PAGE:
Do you have a better idea for the disposal of surplus government equipment? At least with auctions like these the government is able to recoup some of the money spent buying the items and the public has a chance to make further use of the items rather than simply burying the stuff in a landfill. I don't know the particulars of the Japanese program but in the US, schools and other levels of government generally have first rights of refusal on this material and it is usually free to them. I recall our organization went to great lengths to ensure a surplus electron microscope went to a qualified organization that would put it to beneficial use. It didn't just go up on the auction block.

1 ( +1 / -0 )

Ejection seats fetch big money on eBay.

0 ( +0 / -0 )

Surplus Swiss and Austrian Army Steyr-Daimler-Puch Pinzgauer trucks have a following in the US (the newer diesel powered BAE built Pinzgauer isn't legal in the US yet). Likewise older gas engine Mercedes Unimogs.

1 ( +1 / -0 )

@Toshihiro.

I had to look up that Kawasaki bike in JSDF mod set up. Pretty cool. I could get in to one of those myself.

https://youtu.be/eNsRLapfSZU

There is a company that will set a new one up for you like the soldiers have with all the goodies and helmet too.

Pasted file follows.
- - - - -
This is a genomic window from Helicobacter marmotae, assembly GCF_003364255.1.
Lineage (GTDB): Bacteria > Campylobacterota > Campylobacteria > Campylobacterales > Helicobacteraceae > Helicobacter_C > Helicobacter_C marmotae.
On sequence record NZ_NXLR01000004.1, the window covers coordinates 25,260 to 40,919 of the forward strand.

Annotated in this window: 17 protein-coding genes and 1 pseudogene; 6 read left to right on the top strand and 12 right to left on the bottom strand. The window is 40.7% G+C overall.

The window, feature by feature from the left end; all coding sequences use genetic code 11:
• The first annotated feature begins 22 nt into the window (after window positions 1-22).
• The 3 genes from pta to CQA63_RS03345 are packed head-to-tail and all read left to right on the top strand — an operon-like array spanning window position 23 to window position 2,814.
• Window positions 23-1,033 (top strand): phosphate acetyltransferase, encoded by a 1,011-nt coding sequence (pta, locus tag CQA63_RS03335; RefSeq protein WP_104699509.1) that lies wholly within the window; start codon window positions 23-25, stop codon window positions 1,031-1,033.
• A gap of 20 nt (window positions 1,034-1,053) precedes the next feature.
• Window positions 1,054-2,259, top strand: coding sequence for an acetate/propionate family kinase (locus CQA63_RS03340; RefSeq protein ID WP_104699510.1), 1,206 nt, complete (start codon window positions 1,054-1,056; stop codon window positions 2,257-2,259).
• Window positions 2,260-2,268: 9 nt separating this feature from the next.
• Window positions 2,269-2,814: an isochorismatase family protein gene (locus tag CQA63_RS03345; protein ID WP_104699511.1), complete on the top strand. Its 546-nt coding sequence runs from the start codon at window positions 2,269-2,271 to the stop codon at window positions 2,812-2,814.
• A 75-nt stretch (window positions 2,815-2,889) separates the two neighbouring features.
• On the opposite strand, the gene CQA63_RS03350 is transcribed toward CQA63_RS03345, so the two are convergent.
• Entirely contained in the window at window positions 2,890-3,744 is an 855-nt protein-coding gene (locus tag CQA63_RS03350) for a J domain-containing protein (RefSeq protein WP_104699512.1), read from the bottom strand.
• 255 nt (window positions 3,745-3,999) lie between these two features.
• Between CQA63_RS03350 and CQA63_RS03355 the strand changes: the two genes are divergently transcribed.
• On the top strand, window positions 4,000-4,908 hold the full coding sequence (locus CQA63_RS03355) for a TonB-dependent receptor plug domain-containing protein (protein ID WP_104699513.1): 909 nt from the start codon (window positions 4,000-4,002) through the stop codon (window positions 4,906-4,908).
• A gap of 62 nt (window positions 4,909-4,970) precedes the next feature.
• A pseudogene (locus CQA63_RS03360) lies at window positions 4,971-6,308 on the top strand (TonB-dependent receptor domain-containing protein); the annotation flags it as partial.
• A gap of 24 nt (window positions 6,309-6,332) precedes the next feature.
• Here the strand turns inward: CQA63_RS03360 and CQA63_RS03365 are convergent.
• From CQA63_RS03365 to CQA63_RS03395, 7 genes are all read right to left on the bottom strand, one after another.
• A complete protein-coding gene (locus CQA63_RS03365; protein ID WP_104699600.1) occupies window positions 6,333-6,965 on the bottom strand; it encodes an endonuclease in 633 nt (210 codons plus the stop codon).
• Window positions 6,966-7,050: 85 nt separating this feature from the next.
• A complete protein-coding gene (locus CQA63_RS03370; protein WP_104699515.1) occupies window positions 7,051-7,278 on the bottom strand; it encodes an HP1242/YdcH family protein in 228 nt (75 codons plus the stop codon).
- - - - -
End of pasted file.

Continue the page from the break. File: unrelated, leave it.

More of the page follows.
0 ( +0 / -0 )

"I had to look up that Kawasaki bike in JSDF mod set up. Pretty cool. I could get in to one of those myself."

The US Marines once used a diesel powered KLR-650, the M1031M1. The company that built them for the Marines took a stock KLR, replaced the original gas motor with one of their own design then added a well chosen selection of commercial off road mods for the KLR series. They fetch upwards of $7000 USD used, much more than a used civilian gas KLR-650 sells for. Unfortunately there are no engine spares anywhere as the company that made them, Hayes Diversified Technologies, has ceased production and is now purely a research and development company working with universities and anyone else who'll pay them on clean diesel technology.

0 ( +0 / -0 )